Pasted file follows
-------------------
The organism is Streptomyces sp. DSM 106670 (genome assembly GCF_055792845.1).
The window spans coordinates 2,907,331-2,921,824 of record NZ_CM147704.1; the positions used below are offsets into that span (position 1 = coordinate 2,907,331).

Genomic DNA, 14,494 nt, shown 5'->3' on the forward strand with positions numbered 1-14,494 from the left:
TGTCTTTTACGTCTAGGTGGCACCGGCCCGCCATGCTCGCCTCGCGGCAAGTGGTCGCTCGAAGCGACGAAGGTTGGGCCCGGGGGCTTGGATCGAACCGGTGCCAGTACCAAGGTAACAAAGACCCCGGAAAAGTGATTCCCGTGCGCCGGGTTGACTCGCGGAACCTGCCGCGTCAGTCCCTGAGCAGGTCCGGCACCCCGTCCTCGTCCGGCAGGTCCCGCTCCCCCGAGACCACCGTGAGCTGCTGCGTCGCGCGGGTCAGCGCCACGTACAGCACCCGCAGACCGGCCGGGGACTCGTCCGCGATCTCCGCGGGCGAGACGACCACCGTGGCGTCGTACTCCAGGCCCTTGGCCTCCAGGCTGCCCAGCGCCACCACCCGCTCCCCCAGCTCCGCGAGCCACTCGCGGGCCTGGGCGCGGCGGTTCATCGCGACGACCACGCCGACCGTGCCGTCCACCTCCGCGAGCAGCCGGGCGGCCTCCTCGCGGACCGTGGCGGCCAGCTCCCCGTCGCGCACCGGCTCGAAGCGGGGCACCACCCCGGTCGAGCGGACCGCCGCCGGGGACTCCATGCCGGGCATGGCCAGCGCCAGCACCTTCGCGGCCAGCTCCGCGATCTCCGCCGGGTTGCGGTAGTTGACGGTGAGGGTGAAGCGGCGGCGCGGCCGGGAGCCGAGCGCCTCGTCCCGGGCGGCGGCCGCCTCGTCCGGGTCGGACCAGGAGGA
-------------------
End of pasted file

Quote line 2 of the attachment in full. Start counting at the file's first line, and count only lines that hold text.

The window spans coordinates 2,907,331-2,921,824 of record NZ_CM147704.1; the positions used below are offsets into that span (position 1 = coordinate 2,907,331).